More Show less
Following the terrorist attacks of September 11, 2001, US President George W. Bush demanded that Afghanistan's Taliban government surrender Osama bin Laden and end support for al-Qaeda. The Taliban refused.
On October 7, US bombs began falling on Taliban forces. NATO allies quickly pledged support for the US, and US boots hit the ground in Afghanistan two weeks later.
Thus began a war, now the longest in US history, that has killed more than 3,500 coalition soldiers and 110,000 Afghans. It has cost the American taxpayer nearly $3 trillion. US allies have also made human and material sacrifices.
<p>Though the Taliban government quickly crumbled, its fighters kept fighting. A Taliban insurgency continues, and its forces are now believed to control <a href="https://www.rferl.org/a/taliban-government-islamic-state-who-controls-what-in-afghanistan-/30644646.html" rel="noopener noreferrer" target="_blank">nearly 20 percent of Afghan territory</a>. Almost half of Afghan land is "contested."</p><p>The Taliban is militarily <a href="https://www.cfr.org/backgrounder/taliban-afghanistan" rel="noopener noreferrer" target="_blank">stronger today</a> than at any time since the start of the war, and there are now US soldiers serving in Afghanistan who were <a href="https://www.pbs.org/newshour/world/u-s-taliban-set-to-sign-peace-deal-saturday" rel="noopener noreferrer" target="_blank">not yet born</a> on September 11, 2001.</p><p><strong>The dilemma remains</strong></p><p>A large-scale US effort to defeat the Taliban everywhere in Afghanistan would prove costlier than the American public, and therefore any US president, is willing to bear.<br></p><ul class="ee-ul"><li>The US-backed Afghan government still depends on coalition troops and US air support to keep the Taliban at bay.</li></ul><ul class="ee-ul"><li>All sides know that US and NATO forces will leave one day.</li></ul><ul class="ee-ul"> <li>Washington can extract promises from the Taliban, but not much else. Once US-led coalition forces leave, there will be nothing to prevent a civil war that kills many innocent people, because there is no consensus within Afghanistan today on how the country should be governed, and none of the warring factions will have an incentive to lay down their weapons.</li></ul><ul class="ee-ul"><li>And if the Taliban emerges from a new civil war victorious, there's little to prevent its leaders from again sheltering terrorists.</li></ul><p><strong><span></span>There is a plan to end the war. </strong>Taliban leaders signed <a href="https://www.state.gov/wp-content/uploads/2020/02/Agreement-For-Bringing-Peace-to-Afghanistan-02.29.20.pdf" target="_blank">a deal</a> with coalition forces in February 2020 that committed them to halt attacks on coalition forces and Afghan civilians, and to cut all ties with terrorist groups. In return, the US and NATO promised to remove the last of their troops by May 2021.</p><p>Taliban forces have not killed an American soldier since then, but its troops <a href="https://www.cbsnews.com/news/us-and-taliban-agree-reset-on-afghanistan-peace-deal-marred-by-spiralling-carnage-2020-10-15/" target="_blank">continue to carry out attacks</a> on Afghan cities and towns to try to extend their control of territory. Direct Taliban negotiations with the Afghan government have shown progress but <a href="https://www.bbc.com/news/world-asia-54600781" rel="noopener noreferrer" target="_blank">no concrete results</a>.</p><p>To leave in seven months, US forces will have to accelerate the pace of packing up. That's a signal for the Taliban that they are free to seize more ground, bolstering their bargaining power and giving them new incentives to wait the Americans out.</p><p>When foreign troops leave, Afghanistan is probably headed for civil war. That's what happened when Mikhail Gorbachev withdrew Soviet troops in 1989. The bloodbath is likely to be repeated, because there are still many well-armed factions in Afghanistan, and because Pakistan, India, Russia, Iran and other outside powers will back their own proxies. None of these countries wants a vacuum of power in Afghanistan.</p><p><strong>Lessons?</strong> The Taliban enabled the deadliest foreign attack on US soil in more than 200 years, and the 2001 invasion of Afghanistan enjoyed <a href="https://news.gallup.com/poll/9994/public-opinion-war-afghanistan.aspx" rel="noopener noreferrer" target="_blank">overwhelming US public support</a>. Osama bin Laden was killed in May 2011, and al-Qaeda is no longer a single coherent fighting force.</p><p>A <a href="https://www.voanews.com/usa/majority-americans-support-trumps-deal-taliban-end-afghan-war" rel="noopener noreferrer" target="_blank">poll</a> taken last month found that two-thirds of Americans supported President Trump's February 2020 deal with the Taliban to end the war. Fewer than 10 percent oppose the idea. But the war hasn't prevented the likelihood of large-scale bloodshed inside that country, and Afghanistan may again become a haven for well-organized terrorists.</p><p><span></span>So, what lessons should future US leaders draw from the American experience in Afghanistan? </p>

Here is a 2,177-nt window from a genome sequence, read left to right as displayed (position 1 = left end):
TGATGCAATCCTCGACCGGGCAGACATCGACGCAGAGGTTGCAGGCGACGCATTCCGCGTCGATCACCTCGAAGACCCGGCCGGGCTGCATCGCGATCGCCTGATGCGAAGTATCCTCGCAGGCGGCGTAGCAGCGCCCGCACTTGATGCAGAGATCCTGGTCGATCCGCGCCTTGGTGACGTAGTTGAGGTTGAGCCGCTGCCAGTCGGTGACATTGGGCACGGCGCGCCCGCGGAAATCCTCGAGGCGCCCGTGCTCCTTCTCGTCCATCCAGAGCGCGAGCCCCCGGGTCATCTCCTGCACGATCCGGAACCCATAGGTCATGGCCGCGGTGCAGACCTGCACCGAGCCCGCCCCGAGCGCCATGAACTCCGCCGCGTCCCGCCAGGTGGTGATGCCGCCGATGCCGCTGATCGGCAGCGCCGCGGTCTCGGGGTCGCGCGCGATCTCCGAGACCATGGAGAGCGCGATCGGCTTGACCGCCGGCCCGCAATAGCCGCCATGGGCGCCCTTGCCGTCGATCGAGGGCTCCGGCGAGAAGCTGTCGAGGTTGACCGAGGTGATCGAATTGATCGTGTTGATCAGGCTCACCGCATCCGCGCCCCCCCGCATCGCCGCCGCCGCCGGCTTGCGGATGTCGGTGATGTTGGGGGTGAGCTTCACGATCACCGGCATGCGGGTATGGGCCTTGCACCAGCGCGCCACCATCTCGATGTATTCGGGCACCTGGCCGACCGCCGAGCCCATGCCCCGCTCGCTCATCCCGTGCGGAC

More Show less